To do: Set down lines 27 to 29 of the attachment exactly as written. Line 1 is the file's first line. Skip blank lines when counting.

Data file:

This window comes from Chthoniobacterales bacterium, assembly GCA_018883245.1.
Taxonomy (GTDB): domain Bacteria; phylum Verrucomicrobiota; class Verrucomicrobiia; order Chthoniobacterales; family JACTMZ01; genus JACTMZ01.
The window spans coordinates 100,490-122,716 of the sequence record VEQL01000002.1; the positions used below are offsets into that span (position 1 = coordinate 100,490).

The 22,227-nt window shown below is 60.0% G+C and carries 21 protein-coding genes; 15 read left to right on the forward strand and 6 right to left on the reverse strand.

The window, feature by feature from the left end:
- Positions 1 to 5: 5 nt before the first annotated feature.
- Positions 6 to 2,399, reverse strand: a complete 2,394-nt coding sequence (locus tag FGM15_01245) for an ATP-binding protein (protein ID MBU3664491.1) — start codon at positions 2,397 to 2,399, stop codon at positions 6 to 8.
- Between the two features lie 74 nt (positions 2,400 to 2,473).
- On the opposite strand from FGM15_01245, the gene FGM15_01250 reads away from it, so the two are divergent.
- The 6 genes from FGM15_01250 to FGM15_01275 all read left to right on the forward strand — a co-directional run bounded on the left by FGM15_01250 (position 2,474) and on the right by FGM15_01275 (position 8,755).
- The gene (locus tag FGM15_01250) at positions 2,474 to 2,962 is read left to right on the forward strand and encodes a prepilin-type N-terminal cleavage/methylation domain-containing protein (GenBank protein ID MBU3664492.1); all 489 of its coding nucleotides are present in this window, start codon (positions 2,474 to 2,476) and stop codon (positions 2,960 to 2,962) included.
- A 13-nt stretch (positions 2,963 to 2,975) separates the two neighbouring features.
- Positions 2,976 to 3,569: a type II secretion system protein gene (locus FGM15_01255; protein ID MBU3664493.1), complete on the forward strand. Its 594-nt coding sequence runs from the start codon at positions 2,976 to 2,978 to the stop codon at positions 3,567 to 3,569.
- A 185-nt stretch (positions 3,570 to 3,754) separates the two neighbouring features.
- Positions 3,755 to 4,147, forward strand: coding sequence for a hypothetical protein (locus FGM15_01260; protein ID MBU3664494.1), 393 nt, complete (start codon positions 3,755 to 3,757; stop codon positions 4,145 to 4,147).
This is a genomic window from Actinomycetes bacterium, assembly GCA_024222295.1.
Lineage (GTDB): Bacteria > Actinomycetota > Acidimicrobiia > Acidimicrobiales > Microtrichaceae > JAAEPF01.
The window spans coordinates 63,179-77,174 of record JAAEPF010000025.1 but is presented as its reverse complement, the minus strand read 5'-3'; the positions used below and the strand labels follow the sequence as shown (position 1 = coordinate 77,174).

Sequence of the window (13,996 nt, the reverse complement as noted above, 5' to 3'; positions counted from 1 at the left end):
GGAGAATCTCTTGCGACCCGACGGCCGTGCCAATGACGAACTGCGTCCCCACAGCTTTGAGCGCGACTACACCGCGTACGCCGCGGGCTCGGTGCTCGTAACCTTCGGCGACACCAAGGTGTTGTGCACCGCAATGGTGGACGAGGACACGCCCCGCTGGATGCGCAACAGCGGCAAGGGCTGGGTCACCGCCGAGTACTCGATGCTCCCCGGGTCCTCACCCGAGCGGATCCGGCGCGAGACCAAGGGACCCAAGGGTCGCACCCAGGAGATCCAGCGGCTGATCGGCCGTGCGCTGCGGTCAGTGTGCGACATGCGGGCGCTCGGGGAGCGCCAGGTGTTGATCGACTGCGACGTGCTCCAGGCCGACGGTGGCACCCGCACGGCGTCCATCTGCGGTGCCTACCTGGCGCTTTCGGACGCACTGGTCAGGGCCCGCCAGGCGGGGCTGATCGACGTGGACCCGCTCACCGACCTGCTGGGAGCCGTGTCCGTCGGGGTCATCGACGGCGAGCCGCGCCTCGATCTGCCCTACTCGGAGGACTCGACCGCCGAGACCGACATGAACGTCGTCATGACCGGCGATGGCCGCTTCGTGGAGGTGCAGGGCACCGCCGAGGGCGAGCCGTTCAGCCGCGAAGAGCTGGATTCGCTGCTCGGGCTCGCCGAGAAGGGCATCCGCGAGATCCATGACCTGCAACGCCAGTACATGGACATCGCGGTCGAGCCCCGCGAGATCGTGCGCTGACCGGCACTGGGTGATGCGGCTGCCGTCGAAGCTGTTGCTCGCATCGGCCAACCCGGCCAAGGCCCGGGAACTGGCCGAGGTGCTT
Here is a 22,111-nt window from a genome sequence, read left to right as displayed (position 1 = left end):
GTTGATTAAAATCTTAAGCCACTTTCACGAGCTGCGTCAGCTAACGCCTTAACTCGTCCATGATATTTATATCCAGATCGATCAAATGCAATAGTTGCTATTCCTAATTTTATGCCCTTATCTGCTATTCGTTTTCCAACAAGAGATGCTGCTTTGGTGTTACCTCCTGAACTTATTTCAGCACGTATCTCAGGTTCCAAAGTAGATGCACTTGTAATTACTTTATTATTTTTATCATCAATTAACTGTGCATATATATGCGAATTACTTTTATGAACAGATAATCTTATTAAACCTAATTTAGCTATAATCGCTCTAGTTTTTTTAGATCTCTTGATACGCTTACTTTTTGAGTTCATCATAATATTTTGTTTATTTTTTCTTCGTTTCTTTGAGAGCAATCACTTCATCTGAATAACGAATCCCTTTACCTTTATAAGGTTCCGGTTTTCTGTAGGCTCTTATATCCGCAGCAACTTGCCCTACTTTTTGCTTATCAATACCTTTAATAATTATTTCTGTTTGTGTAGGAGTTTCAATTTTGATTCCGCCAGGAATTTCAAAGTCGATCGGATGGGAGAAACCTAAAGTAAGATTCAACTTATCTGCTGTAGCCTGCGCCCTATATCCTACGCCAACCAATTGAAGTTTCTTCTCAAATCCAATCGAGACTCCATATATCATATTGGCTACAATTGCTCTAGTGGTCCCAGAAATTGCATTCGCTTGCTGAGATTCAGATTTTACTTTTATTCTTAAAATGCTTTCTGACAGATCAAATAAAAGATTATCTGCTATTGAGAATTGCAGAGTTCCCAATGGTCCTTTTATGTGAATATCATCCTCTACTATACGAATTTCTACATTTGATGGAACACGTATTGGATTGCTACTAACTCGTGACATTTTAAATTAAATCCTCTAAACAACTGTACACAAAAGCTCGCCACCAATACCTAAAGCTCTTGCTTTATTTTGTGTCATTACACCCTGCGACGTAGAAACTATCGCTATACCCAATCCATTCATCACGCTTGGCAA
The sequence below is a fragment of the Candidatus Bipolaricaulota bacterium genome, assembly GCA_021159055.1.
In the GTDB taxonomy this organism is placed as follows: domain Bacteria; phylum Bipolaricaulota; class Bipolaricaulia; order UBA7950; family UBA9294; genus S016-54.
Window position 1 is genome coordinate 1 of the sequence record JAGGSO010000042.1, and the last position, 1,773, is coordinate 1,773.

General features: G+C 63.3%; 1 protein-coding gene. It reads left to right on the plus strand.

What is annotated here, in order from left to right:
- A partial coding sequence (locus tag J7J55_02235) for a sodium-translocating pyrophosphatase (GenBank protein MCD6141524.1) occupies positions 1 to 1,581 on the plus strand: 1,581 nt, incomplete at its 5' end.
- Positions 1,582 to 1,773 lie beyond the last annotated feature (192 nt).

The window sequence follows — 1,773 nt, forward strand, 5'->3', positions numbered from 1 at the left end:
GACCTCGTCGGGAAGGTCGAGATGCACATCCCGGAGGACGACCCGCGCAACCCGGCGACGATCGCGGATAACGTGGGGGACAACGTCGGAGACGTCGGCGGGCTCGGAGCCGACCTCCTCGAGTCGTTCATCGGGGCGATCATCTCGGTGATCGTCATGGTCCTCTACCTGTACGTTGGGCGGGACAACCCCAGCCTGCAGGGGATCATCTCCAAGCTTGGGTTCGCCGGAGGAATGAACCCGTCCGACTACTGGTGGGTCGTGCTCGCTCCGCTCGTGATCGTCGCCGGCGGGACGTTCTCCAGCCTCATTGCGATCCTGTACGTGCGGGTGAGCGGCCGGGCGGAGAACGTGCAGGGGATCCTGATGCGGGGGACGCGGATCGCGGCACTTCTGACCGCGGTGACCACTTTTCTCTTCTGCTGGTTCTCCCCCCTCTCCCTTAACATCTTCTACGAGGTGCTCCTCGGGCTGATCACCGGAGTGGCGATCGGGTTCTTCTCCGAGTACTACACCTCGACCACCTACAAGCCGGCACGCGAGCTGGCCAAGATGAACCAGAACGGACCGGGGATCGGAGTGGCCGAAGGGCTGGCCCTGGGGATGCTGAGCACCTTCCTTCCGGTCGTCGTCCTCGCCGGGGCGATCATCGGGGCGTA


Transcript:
What is annotated here, in order from left to right:
- A partial coding sequence (locus tag J7J55_02235) for a sodium-translocating pyrophosphatase (GenBank protein MCD6141524.1) occupies positions 1 to 1,581 on the plus strand: 1,581 nt, incomplete at its 5' end.
- Positions 1,582 to 1,773 lie beyond the last annotated feature (192 nt).